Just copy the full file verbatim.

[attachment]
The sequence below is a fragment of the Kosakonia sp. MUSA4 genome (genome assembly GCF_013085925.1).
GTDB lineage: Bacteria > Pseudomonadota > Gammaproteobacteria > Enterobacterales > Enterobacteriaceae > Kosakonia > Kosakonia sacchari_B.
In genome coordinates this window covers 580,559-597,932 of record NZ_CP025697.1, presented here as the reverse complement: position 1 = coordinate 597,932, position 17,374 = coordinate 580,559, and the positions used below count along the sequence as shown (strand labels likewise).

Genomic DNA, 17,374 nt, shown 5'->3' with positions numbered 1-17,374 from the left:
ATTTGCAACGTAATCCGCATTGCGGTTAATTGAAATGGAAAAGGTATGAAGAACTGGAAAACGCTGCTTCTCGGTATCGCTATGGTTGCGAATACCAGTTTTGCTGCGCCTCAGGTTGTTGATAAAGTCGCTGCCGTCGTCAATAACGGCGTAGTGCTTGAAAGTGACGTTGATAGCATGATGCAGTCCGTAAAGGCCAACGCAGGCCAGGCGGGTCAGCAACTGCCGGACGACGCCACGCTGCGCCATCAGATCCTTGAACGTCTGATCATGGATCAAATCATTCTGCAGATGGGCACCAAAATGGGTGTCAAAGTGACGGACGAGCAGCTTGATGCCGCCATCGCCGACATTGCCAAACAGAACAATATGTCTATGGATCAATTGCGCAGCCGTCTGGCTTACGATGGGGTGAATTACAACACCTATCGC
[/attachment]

The sequence below is a fragment of the Kosakonia sp. MUSA4 genome (genome assembly GCF_013085925.1).
GTDB lineage: Bacteria > Pseudomonadota > Gammaproteobacteria > Enterobacterales > Enterobacteriaceae > Kosakonia > Kosakonia sacchari_B.
In genome coordinates this window covers 580,559-597,932 of record NZ_CP025697.1, presented here as the reverse complement: position 1 = coordinate 597,932, position 17,374 = coordinate 580,559, and the positions used below count along the sequence as shown (strand labels likewise).

Genomic DNA, 17,374 nt, shown 5'->3' with positions numbered 1-17,374 from the left:
ATTTGCAACGTAATCCGCATTGCGGTTAATTGAAATGGAAAAGGTATGAAGAACTGGAAAACGCTGCTTCTCGGTATCGCTATGGTTGCGAATACCAGTTTTGCTGCGCCTCAGGTTGTTGATAAAGTCGCTGCCGTCGTCAATAACGGCGTAGTGCTTGAAAGTGACGTTGATAGCATGATGCAGTCCGTAAAGGCCAACGCAGGCCAGGCGGGTCAGCAACTGCCGGACGACGCCACGCTGCGCCATCAGATCCTTGAACGTCTGATCATGGATCAAATCATTCTGCAGATGGGCACCAAAATGGGTGTCAAAGTGACGGACGAGCAGCTTGATGCCGCCATCGCCGACATTGCCAAACAGAACAATATGTCTATGGATCAATTGCGCAGCCGTCTGGCTTACGATGGGGTGAATTACAACACCTATCGC